MEET JILL STOKING

I’m thrilled to welcome another long-standing Facebook friend as a guest this week. I first met Jill through the group We Love Memoirs but there was so much I didn’t know about her until she sent me the information for her blog post. I have such admiration for her. So many people have amazing lives and it’s lovely to get to know them better. We have no idea what the people we casually chat to on our devices, experience day to day, and can only respect their tenacity and their compassion. Time to let Jill tell you her story in her own words.

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Hi. I’m Jill Stoking, the author of ‘Joan’s Descent into Alzheimer’s’. Not my only published work but the most significant. Other stuff consists of articles, short stories, and poetry, published in various places.

Eighteen months into her stay at the nursing home for EMI 2000.

This, however, was a big deal because it’s about my mum and the years caring for her while juggling a melting marriage which finally dissolved completely. Not a laugh a minute read it’s true but my sense of humour veers to the dark side and it’s there if you’re anywhere near my wavelength. When Lucinda said she wanted a zany, humorous piece I took the view that either she was totally on my wavelength or I’m not who she thinks I am.

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Once the care years were over I went slightly off-piste, finally ending up in Kent on the North Downs – the only place I’ve ever lived where you have to strain the chalk out of the drinking water. I live with QT my canine buddy, who has a pheasant phobia.

It was all going great. I’d even started a second book. Then I began noticing slight absences in my memory, which worried me enough to visit the doctor who subjected me to a ‘mini-mental test’. You can view them online but I didn’t know that then. I thought I was doing okay – alright, I couldn’t recall a name and address I was asked to remember and the drawing of overlapping pentagons at the end of the test – well, I couldn’t do that either. The upshot was that I was sent to have my brain and thought processes looked at in greater detail, which took the best part of a year to complete. In September of 2015, I was diagnosed.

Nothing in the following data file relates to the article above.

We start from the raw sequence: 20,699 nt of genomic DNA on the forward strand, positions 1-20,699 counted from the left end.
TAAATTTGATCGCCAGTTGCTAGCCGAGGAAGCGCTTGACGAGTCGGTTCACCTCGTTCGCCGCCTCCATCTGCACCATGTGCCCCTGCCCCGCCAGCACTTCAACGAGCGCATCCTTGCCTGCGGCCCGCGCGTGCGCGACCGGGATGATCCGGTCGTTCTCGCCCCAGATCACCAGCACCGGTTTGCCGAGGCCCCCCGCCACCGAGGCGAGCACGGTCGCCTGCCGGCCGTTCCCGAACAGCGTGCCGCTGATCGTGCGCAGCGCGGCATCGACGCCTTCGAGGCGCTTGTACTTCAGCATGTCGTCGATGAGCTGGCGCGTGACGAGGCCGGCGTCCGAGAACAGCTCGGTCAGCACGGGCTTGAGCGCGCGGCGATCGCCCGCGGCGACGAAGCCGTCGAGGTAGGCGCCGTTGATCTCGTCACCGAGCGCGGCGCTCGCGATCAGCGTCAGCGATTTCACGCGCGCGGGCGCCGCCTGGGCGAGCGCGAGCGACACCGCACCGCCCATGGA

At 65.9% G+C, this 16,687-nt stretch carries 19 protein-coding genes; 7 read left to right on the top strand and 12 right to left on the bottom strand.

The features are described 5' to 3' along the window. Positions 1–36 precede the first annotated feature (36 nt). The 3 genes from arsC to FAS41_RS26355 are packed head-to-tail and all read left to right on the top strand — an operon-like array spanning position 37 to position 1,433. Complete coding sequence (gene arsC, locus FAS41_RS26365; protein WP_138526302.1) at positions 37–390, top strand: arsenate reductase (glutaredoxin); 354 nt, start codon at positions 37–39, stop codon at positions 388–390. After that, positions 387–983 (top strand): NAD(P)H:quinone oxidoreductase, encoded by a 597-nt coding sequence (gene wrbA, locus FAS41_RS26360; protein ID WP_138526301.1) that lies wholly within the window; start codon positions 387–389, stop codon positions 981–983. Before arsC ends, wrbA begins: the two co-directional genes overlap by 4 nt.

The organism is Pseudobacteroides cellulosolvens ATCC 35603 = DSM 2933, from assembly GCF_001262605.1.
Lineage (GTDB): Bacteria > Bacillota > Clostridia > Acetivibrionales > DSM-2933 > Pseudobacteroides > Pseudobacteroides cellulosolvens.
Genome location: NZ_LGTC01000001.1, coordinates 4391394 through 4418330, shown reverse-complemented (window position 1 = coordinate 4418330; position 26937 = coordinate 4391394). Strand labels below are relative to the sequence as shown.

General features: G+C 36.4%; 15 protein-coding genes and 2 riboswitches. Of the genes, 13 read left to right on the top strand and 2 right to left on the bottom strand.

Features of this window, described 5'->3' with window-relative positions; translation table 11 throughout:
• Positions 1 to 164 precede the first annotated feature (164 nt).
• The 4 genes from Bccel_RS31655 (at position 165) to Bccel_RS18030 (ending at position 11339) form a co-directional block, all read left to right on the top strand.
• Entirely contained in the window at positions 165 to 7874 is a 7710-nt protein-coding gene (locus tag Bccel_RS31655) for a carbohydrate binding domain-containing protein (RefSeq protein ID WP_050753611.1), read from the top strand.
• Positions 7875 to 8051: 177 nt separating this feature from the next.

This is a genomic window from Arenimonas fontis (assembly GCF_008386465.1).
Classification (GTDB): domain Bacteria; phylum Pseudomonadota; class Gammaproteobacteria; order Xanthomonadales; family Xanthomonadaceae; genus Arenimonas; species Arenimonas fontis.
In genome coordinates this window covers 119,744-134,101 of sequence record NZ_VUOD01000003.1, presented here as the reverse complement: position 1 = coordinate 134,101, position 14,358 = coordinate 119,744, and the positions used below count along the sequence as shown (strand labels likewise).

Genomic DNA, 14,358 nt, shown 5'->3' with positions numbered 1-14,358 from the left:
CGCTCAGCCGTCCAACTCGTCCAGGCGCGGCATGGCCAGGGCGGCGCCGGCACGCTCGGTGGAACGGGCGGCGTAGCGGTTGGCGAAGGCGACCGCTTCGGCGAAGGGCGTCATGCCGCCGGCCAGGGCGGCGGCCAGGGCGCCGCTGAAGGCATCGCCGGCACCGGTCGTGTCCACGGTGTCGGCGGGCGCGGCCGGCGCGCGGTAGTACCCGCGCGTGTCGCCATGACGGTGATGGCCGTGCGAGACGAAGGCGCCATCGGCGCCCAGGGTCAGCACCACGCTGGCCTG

Mild Cognitive Impairment with an Alzheimer’s Pattern.

There are no prizes for guessing where that’s going, given that my mum’s youngest sister is now near the end of her own journey with Alzheimer’s. I perceive that this is not much of a zany read at the moment but on the days when I can stand outside myself, I see the humorous side of some aspects of life with the early stages of dementia.

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The day after the diagnosis, QT and I escaped to Dungeness on an early autumn day with wall to wall sunshine. We sat on the shingle and indulged in people watching. For those who are unfamiliar with Dungeness, it is renowned for its nuclear power station, having two lighthouses and being a truly quirky place.

We passively observed a near drowning as a rather rotund lady ventured into the sea for a paddle on a shingle beach that had, at that point, a steep shelf. The outgoing tide dragged the shingle from beneath her feet leaving the poor woman prostrate and taking on water. Several Good Samaritans rushed in to retrieve her. I’m ashamed to say I wasn’t one of them.